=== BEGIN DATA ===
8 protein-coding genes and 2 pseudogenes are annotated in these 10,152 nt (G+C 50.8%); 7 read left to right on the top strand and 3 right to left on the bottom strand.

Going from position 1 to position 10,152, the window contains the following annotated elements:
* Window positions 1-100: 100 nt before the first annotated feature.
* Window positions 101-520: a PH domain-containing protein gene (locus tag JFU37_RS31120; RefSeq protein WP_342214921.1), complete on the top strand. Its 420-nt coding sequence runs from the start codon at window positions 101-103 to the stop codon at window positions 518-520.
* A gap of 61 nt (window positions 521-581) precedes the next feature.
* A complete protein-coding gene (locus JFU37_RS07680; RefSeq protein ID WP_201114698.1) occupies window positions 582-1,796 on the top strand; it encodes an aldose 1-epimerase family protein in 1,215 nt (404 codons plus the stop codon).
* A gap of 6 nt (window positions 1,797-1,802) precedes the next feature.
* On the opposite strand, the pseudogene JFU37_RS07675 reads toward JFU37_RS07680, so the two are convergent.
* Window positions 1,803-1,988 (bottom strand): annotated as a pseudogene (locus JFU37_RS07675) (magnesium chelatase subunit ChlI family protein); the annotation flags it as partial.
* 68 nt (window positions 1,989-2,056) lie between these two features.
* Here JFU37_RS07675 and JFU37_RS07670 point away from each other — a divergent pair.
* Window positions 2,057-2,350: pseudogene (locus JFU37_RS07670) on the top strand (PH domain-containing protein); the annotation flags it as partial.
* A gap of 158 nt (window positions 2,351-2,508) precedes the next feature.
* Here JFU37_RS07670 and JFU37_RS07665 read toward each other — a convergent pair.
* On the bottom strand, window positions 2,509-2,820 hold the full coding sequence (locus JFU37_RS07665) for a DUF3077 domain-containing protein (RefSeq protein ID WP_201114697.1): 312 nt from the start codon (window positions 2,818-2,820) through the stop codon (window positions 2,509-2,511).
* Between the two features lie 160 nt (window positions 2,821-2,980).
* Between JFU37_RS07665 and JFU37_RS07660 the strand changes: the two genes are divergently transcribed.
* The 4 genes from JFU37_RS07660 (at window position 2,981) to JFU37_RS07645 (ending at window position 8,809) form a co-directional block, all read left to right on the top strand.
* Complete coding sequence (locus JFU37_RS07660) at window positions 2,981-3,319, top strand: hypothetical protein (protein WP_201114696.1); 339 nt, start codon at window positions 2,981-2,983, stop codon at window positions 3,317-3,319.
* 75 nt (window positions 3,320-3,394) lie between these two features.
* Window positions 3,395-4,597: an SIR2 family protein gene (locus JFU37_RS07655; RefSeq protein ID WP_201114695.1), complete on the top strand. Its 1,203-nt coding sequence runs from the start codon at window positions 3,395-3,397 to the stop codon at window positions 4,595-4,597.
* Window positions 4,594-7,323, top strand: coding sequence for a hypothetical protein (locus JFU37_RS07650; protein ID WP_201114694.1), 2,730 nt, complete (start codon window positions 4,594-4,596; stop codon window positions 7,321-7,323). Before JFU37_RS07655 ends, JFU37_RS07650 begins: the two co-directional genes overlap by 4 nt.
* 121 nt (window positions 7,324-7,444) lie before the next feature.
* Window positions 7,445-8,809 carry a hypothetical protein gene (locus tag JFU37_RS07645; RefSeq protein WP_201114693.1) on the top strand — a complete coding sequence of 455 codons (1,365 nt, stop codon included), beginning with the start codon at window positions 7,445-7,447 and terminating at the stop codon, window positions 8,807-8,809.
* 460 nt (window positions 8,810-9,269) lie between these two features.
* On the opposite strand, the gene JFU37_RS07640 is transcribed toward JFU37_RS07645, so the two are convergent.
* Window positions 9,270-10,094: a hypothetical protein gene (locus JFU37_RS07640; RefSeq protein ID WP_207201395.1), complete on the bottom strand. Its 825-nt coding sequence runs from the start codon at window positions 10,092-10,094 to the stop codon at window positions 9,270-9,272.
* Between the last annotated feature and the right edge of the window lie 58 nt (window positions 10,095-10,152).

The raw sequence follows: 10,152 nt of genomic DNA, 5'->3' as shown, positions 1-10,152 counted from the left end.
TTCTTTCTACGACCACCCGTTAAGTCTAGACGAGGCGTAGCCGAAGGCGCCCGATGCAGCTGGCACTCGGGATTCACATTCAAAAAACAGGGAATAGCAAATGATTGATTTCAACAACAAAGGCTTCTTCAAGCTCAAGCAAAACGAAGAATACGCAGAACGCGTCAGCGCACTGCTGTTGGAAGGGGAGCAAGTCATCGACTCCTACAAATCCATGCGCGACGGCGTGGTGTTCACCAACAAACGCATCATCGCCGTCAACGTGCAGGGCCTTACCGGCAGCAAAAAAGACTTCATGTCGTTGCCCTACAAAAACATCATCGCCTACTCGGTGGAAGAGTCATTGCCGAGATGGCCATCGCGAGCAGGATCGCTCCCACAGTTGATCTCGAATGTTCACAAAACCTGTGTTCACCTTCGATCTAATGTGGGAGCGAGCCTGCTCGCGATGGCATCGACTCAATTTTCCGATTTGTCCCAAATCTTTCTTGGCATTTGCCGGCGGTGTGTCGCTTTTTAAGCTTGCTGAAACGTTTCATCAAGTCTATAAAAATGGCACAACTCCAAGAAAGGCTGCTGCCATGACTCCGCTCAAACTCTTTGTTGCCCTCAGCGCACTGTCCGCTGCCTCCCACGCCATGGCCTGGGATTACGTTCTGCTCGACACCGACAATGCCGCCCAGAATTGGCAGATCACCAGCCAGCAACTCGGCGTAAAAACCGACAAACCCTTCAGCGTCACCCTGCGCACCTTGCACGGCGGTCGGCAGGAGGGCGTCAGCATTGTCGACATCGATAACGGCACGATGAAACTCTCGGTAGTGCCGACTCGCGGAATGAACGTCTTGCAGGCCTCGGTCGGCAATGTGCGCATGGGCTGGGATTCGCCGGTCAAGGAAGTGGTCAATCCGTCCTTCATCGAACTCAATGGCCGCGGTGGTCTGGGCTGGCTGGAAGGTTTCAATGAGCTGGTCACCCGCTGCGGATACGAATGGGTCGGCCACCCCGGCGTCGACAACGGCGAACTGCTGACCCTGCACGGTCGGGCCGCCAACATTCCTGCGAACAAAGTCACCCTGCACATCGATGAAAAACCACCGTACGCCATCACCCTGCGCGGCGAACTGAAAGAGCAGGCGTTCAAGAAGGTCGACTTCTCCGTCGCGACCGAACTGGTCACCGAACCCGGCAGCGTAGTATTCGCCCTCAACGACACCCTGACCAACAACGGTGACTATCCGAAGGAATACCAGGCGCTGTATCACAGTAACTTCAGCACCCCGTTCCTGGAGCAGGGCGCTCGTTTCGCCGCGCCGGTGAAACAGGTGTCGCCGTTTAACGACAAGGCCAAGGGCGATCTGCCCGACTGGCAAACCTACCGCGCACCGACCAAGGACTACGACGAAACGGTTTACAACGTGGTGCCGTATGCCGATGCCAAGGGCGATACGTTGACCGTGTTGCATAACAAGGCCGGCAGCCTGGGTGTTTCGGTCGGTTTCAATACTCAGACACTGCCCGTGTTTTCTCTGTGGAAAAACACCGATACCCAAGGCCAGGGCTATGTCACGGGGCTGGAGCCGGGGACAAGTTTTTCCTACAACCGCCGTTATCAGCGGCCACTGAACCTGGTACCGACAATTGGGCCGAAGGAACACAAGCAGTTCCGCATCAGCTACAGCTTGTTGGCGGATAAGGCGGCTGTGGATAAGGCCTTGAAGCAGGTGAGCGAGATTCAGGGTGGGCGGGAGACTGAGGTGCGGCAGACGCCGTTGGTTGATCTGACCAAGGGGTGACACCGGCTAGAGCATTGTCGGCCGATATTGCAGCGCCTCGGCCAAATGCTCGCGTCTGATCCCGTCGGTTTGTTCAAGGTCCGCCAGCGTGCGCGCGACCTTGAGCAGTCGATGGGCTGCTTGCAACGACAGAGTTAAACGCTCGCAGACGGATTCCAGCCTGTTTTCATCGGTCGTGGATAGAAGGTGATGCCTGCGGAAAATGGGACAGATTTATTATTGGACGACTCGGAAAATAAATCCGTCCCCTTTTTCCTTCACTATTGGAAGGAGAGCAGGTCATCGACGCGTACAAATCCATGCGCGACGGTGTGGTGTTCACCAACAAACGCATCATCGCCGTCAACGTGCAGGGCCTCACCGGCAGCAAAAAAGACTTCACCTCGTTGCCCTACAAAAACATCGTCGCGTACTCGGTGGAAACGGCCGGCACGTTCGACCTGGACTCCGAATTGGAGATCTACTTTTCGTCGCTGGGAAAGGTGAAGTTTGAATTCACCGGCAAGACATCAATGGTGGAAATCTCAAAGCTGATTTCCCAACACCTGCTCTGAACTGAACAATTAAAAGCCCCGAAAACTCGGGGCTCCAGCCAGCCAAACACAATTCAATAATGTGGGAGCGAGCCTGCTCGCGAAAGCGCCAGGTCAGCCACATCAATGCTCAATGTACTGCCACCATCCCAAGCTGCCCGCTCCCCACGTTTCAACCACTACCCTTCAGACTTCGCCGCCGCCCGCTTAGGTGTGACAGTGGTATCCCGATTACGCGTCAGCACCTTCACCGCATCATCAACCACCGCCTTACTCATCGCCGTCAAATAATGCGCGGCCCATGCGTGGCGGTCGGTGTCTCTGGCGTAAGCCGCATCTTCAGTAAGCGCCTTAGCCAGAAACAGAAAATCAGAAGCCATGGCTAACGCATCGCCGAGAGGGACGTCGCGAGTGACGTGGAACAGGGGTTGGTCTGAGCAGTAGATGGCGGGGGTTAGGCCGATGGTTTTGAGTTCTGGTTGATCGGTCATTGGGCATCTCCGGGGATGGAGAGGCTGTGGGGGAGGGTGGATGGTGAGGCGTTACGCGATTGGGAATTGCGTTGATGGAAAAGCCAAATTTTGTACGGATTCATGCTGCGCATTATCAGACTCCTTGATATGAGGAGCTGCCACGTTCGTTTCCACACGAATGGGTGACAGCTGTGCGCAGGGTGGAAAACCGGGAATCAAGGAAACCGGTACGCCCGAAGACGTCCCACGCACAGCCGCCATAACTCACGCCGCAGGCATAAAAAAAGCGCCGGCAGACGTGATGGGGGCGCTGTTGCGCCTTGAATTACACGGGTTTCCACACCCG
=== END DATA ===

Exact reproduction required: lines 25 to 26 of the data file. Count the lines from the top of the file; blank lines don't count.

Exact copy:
* 460 nt (window positions 8,810-9,269) lie between these two features.
* On the opposite strand, the gene JFU37_RS07640 is transcribed toward JFU37_RS07645, so the two are convergent.